A downgrade of a major insurer of bonds to "junk" status, which could cost some banks and local governments billions of dollars, shouldn't harm Nevada and its ability to sell bonds, Treasurer Kate Marshall said Wednesday.
Standard & Poor's slashed its credit rating for bond insurer ACA Financial Guaranty Corp. to a non-investment grade "CCC" from investment grade "A."
The credit-rating agency cited concerns about increasing claims from defaults on mortgage-backed bonds, and the risk that those claims could drain the bond insurers of needed capital.
The downgrade led S&P to cut ratings on bonds issued to fund everything from schools to sewers and prisons to parks.
Marshall said Nevada is safe because its bonds typically aren't insured given the state's AA-Plus rating, just one notch below the top AAA ratings given by Moody's Investors Service.
The treasurer's latest annual report lists nearly $3 billion in bonded debt.
In most cases "we won't buy insurance because we won't need it.
We're strong enough as we are now. We're OK," Marshall said, adding that Moody's just reaffirmed Nevada's rating even though it's among states that have been hit hard by the subprime mortgage debacle.
"If you look at the extent of the foreclosures, if you look at the economic slowdown which is of course worrisome, when you have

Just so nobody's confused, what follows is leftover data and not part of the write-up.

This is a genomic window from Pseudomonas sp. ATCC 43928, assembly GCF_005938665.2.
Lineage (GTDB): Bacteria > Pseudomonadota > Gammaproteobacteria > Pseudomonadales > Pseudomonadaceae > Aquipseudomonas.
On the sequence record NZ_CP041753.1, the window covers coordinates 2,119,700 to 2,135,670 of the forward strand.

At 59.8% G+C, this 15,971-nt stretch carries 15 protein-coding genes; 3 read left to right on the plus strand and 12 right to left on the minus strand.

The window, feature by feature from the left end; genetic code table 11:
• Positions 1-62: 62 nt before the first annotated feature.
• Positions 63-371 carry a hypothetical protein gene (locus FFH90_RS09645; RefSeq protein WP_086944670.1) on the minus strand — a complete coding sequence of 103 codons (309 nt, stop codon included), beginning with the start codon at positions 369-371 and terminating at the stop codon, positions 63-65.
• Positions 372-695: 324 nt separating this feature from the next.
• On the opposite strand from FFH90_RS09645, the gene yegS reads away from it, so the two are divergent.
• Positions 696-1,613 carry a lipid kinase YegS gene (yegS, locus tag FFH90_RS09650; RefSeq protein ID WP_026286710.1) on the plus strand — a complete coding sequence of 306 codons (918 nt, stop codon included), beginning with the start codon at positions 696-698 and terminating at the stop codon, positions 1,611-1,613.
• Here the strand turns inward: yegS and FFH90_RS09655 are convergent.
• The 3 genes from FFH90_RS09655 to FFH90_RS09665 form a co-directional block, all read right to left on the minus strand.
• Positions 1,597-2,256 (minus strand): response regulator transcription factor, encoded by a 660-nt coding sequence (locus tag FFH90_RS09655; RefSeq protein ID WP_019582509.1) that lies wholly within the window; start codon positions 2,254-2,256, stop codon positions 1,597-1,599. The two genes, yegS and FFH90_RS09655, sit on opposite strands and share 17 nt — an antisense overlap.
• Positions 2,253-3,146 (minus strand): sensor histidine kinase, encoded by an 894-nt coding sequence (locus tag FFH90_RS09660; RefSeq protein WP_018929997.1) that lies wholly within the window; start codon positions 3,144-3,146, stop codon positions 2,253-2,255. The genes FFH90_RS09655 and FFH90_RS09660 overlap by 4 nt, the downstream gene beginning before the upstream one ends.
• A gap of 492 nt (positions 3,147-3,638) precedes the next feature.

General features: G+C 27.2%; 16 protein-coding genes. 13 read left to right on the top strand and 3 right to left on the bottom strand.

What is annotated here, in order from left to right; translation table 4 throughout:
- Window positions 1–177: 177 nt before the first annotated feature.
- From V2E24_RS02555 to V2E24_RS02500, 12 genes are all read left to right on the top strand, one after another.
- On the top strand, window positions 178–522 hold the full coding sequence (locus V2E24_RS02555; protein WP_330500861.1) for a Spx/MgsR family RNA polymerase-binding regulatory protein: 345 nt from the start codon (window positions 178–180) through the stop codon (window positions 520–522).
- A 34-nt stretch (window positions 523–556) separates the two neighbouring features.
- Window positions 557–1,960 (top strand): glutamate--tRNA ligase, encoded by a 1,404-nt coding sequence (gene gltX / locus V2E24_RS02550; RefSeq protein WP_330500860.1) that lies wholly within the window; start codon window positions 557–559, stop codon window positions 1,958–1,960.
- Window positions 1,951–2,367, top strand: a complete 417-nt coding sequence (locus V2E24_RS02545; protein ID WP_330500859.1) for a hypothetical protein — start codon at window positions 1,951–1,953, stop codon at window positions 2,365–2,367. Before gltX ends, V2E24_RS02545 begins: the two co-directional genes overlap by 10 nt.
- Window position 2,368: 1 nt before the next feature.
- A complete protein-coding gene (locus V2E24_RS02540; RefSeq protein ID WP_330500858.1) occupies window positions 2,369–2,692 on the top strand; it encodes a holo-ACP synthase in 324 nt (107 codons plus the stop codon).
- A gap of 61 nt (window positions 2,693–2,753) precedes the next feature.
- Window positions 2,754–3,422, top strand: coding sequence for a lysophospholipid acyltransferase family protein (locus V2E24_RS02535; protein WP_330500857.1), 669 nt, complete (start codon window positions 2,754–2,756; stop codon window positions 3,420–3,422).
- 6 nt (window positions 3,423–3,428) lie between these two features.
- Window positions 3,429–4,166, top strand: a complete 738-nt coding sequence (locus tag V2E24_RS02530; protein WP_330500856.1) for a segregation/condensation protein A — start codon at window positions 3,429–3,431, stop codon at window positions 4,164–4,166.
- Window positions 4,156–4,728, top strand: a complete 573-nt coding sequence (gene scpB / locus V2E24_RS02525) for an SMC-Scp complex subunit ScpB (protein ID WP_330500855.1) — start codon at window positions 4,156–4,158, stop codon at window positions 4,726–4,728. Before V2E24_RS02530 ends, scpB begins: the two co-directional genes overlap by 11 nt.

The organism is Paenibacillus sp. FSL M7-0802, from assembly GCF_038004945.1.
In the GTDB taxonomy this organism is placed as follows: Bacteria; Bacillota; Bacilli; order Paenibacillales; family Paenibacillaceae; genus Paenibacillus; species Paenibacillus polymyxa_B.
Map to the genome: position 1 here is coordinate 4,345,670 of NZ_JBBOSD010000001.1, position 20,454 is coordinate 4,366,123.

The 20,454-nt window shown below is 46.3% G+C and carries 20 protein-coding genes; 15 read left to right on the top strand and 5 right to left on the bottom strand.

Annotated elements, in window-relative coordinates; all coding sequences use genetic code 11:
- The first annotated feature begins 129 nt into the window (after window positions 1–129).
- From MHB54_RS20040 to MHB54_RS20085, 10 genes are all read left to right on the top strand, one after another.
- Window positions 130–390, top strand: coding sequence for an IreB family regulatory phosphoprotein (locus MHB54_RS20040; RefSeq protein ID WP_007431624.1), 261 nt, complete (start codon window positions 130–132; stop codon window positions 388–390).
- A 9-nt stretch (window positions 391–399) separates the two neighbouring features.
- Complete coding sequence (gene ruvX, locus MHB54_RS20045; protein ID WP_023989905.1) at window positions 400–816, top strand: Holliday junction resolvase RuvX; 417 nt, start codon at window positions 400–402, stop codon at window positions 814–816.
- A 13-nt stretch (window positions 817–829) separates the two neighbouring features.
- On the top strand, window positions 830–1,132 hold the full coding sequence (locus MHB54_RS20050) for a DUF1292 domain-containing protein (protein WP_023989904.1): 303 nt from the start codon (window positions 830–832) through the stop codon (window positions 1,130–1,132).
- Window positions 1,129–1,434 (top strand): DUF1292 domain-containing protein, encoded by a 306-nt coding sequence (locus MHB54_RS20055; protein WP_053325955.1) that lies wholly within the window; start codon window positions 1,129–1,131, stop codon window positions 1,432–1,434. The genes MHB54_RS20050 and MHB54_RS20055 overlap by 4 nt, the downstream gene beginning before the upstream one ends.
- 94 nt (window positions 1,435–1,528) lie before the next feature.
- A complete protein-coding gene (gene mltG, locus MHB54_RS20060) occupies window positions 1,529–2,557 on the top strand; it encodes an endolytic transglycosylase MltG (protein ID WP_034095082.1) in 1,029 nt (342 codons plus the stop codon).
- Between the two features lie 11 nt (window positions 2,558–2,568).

an economy that largely rests on a couple of industries, for Moody's to say, 'Your rating stays in place, we think that that you are still AA-Plus, you're a strong state, you have a lot of growth, you have a lot of potential,' that tells you that nobody is worried about Nevada," the treasurer said.
S&P, in downgrading ACA, also placed warnings on four other insurers.
The agency acknowledged its actions could change the way bond insurers do business from now on.
The new strain on civic funding comes at the same time that a weak housing market threatens to drain local coffers of property taxes.
In cases where a municipality provided its rating as the backstop for a bond insured by ACA, S&P cut the bond's ratings to match those of the municipality.
Ratings for bonds ACA insured, but which were not backed by a municipality's underlying rating, fell to "CCC" to match ACA's rating.
Bonds cut to "CCC" because there is no other underlying rating can be resubmitted for review, S&P said.
In that case, a municipality could potentially have the bond upgraded to match its credit rating.